A former St. Louis Police officer revealed over the weekend that he discovered that many officers were “deeply racist” after joining the force.
In a column for The Washington Post, NAACP Ethic Project head Redditt Hudson explained that he joined the St. Louis Police Department in 1994 because he wanted to help his community, but he soon learned “just how racist and violent the police are.”
“I grew up in an inner-ring suburb of St. Louis. It was the kind of place where officers routinely roughed up my friends and family for no good reason,” Hudson recalled. “I hated the way cops treated me.”
But a family friend who was a cop told Hudson that he could make a difference he if he became an officer.
“I quickly realized how naive I’d been. I was floored by the dysfunctional culture I encountered,” the former officer wrote. “I won’t say all, but many of my peers were deeply racist.”
Hudson said that he regularly saw officers targeting minorities, and referring to innocent bystanders as “thugs.”
“They would respond with force to even minor offenses. And because cops are rarely held accountable for their actions, they didn’t think too hard about the consequences,” he noted.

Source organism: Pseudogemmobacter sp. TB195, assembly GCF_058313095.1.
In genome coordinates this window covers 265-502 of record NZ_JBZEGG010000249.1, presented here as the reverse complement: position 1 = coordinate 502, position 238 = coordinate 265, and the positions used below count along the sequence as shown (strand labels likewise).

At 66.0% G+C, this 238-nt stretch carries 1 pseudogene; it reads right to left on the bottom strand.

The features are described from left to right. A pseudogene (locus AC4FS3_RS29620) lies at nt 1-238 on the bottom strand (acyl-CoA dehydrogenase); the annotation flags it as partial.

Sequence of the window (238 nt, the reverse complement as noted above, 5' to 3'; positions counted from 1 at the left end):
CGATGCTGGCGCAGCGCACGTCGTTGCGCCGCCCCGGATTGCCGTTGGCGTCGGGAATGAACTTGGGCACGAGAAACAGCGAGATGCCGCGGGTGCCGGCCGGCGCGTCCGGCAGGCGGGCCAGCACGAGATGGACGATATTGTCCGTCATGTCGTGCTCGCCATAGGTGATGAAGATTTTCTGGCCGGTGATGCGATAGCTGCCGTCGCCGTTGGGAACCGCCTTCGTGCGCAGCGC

In one case, he saw an officer beat a teen boy because he would not allow police to search for a robbery suspect in his home. They later found out that the boy had been on crutches and unable to walk when he answered the door to talk to police.
Hudson’s sergeant denied his request to report the misconduct.
“I could not, in good conscience, participate in a system that was so intentionally unfair and racist. So after five years on the job, I quit,” he noted. “The problem is that cops aren’t held accountable for their actions, and they know it. These officers violate rights with impunity. They know there’s a different criminal justice system for civilians and police.”
According to Hudson, officers know that they will only face friendly investigations at worst if they are accused of misconduct.
“My colleagues would laughingly refer to this as a free vacation. It isn’t a punishment. And excessive force is almost always deemed acceptable in our courts and among our grand juries,” he observed. “Prosecutors are tight with law enforcement, and share the same values and ideas.”
Hudson argued that the solution was to appoint a special prosecutor in cases of excessive force, and to back that up with robust independent oversight.
“The number of people in uniform who will knowingly and maliciously violate your human rights is huge,” he warned. “At the Ferguson protests, people are chanting, ‘The whole damn system is guilty as hell.’ I agree, and we have a lot of work to do.”